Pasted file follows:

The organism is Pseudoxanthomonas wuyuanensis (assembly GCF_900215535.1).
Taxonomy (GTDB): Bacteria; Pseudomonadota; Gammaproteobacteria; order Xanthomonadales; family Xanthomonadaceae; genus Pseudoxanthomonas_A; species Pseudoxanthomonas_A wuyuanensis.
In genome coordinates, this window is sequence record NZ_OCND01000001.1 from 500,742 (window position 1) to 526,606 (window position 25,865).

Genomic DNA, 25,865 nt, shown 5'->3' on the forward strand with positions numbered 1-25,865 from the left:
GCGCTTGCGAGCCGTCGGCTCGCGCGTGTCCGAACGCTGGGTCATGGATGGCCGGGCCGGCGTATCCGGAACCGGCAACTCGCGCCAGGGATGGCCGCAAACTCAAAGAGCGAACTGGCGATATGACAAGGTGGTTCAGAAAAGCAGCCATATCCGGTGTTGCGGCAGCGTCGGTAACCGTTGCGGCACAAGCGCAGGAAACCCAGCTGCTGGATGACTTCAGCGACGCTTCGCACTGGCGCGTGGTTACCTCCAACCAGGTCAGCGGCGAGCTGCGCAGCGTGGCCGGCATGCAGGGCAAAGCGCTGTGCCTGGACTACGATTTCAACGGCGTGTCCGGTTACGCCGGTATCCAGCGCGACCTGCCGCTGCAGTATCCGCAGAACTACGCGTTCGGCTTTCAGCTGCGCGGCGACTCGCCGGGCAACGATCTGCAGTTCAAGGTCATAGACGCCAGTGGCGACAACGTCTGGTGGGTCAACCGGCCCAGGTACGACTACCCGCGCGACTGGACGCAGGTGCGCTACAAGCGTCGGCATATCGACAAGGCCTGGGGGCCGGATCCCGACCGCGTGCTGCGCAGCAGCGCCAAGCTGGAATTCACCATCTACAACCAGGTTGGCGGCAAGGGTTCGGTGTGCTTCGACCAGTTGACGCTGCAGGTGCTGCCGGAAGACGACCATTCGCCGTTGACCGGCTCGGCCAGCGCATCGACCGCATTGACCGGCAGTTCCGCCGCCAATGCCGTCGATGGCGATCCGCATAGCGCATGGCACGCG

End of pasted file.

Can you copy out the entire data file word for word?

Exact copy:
The organism is Pseudoxanthomonas wuyuanensis (assembly GCF_900215535.1).
Taxonomy (GTDB): Bacteria; Pseudomonadota; Gammaproteobacteria; order Xanthomonadales; family Xanthomonadaceae; genus Pseudoxanthomonas_A; species Pseudoxanthomonas_A wuyuanensis.
In genome coordinates, this window is sequence record NZ_OCND01000001.1 from 500,742 (window position 1) to 526,606 (window position 25,865).

Genomic DNA, 25,865 nt, shown 5'->3' on the forward strand with positions numbered 1-25,865 from the left:
GCGCTTGCGAGCCGTCGGCTCGCGCGTGTCCGAACGCTGGGTCATGGATGGCCGGGCCGGCGTATCCGGAACCGGCAACTCGCGCCAGGGATGGCCGCAAACTCAAAGAGCGAACTGGCGATATGACAAGGTGGTTCAGAAAAGCAGCCATATCCGGTGTTGCGGCAGCGTCGGTAACCGTTGCGGCACAAGCGCAGGAAACCCAGCTGCTGGATGACTTCAGCGACGCTTCGCACTGGCGCGTGGTTACCTCCAACCAGGTCAGCGGCGAGCTGCGCAGCGTGGCCGGCATGCAGGGCAAAGCGCTGTGCCTGGACTACGATTTCAACGGCGTGTCCGGTTACGCCGGTATCCAGCGCGACCTGCCGCTGCAGTATCCGCAGAACTACGCGTTCGGCTTTCAGCTGCGCGGCGACTCGCCGGGCAACGATCTGCAGTTCAAGGTCATAGACGCCAGTGGCGACAACGTCTGGTGGGTCAACCGGCCCAGGTACGACTACCCGCGCGACTGGACGCAGGTGCGCTACAAGCGTCGGCATATCGACAAGGCCTGGGGGCCGGATCCCGACCGCGTGCTGCGCAGCAGCGCCAAGCTGGAATTCACCATCTACAACCAGGTTGGCGGCAAGGGTTCGGTGTGCTTCGACCAGTTGACGCTGCAGGTGCTGCCGGAAGACGACCATTCGCCGTTGACCGGCTCGGCCAGCGCATCGACCGCATTGACCGGCAGTTCCGCCGCCAATGCCGTCGATGGCGATCCGCATAGCGCATGGCACGCG